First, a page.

If you happen to be keeping an eye on the lake levels, you may have noticed that Prior Lake started rising a little over the weekend. With no rain and hot weather, this is not what you would have expected to see.
Prior Lake-Spring Lake Watershed District staff were at the Outlet Structure last Friday to check for debris. There was a little more vegetation than normal on the structure, but nothing to be too alarmed about. However, vegetation likely started clinging to the Outlet Structure grate shortly after leaving because the lake level stopped dropping and actually started increasing slightly on Saturday which continued until this Monday morning. When staff visited the structure this morning, there was a very large quantity of vegetation caught on the grate which was much more than normal. The vegetation build-up had caused the water flow to slow way down, which is the most likely reason the lake level rose over the weekend. The vegetation was removed immediately and you should expect to see a downward trend in lake levels again shortly. Note: The graph showing the rate of water flowing out of Prior Lake on the District website does not show actual flow measurements but is an estimated flow rate calculated using the lake level and past measurements. See water level and flow graphs for Prior Lake here.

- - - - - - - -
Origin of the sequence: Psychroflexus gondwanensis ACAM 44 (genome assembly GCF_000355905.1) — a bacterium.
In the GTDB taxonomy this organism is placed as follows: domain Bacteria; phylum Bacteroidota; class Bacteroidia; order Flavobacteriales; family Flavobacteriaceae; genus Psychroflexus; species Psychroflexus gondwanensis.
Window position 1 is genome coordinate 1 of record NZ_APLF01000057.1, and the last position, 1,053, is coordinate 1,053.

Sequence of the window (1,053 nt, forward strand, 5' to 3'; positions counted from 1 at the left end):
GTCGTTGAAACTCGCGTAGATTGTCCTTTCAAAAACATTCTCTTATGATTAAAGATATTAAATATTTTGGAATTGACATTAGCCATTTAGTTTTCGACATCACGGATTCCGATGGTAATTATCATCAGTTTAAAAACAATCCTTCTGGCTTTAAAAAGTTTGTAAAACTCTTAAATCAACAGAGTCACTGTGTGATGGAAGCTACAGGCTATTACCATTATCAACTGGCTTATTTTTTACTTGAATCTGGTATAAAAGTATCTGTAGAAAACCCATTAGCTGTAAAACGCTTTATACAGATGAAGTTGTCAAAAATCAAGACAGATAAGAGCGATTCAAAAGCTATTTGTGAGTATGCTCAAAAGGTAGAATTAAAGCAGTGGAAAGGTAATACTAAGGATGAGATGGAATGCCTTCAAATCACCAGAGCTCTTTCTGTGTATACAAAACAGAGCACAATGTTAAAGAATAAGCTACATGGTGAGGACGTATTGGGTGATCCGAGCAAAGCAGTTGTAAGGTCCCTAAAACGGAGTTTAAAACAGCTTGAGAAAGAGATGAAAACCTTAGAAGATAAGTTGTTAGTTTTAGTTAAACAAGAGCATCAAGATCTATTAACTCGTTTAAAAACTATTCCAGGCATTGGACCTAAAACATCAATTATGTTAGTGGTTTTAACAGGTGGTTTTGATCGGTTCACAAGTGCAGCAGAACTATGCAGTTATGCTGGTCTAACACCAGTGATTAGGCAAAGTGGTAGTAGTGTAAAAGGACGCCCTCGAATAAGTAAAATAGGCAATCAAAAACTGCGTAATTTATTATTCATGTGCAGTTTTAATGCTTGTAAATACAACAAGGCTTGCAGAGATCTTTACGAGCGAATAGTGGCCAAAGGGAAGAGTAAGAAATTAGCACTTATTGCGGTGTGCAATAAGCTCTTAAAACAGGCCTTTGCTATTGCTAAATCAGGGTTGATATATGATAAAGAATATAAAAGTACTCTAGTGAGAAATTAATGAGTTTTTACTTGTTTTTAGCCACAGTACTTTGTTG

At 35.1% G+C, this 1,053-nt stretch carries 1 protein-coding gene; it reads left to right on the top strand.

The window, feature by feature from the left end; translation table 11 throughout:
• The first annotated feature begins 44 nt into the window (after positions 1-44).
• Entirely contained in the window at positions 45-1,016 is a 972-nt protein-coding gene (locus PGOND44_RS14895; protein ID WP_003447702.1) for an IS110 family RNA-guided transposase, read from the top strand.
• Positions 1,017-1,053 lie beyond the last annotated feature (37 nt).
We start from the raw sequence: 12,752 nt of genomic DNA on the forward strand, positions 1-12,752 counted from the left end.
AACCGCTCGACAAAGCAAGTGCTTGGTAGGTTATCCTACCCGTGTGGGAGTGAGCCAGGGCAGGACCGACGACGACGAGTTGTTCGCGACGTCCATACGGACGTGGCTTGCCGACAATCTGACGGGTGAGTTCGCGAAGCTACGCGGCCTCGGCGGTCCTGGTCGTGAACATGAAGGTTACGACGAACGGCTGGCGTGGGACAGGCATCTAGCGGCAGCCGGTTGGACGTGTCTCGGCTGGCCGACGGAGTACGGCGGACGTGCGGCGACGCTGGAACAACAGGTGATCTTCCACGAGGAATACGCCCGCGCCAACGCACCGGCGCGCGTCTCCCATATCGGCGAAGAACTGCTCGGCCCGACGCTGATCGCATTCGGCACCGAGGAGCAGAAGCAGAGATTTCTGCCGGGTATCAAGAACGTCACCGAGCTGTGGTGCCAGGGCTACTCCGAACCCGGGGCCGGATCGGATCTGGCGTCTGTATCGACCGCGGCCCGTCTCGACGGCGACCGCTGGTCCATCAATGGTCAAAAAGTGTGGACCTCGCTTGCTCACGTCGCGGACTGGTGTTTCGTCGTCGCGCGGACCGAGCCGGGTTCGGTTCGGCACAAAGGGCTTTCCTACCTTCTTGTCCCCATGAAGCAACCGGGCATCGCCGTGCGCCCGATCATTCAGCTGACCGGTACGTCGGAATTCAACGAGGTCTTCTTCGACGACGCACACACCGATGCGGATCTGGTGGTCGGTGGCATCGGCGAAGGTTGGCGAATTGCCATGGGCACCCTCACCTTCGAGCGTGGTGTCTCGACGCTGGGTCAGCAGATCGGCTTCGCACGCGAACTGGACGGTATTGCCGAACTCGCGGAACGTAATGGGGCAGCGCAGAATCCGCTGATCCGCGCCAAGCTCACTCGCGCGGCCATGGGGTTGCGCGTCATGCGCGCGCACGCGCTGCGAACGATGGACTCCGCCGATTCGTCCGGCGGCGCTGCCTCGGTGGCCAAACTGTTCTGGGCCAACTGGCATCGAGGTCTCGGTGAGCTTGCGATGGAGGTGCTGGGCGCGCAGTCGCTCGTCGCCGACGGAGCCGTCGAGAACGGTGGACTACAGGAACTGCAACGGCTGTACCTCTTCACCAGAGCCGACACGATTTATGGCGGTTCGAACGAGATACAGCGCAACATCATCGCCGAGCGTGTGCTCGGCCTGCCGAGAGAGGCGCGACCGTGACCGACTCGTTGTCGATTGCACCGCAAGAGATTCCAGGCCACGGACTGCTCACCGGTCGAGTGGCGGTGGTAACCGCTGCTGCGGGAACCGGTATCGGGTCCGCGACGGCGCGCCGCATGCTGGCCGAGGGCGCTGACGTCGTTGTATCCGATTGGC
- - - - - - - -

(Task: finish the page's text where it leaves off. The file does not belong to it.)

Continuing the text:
The Watershed and City of Prior Lake staff will be visiting the Outlet Structure at least daily to remove any vegetation until the build-up slows down. If needed, the City of Prior Lake staff will be removing vegetation over the weekend as well.
It is not uncommon for vegetation to build-up to occur on the outlet structure, but certain times of year are much worse than others. This year, the vegetation seems to be building up on the grate earlier in the season than normal. The vegetation growth could be due to a milder winter which allowed sunlight through the lake ice, allowing plants to start growing during winter. Most of the lakes in the Watershed are experiencing higher than normal plant and algae growth this year. The vegetation build-up could be caused by boat propellers cutting up the vegetation, natural curlyleaf pondweed die-off occurring earlier than normal, or die-off from landowners treating aquatic vegetation.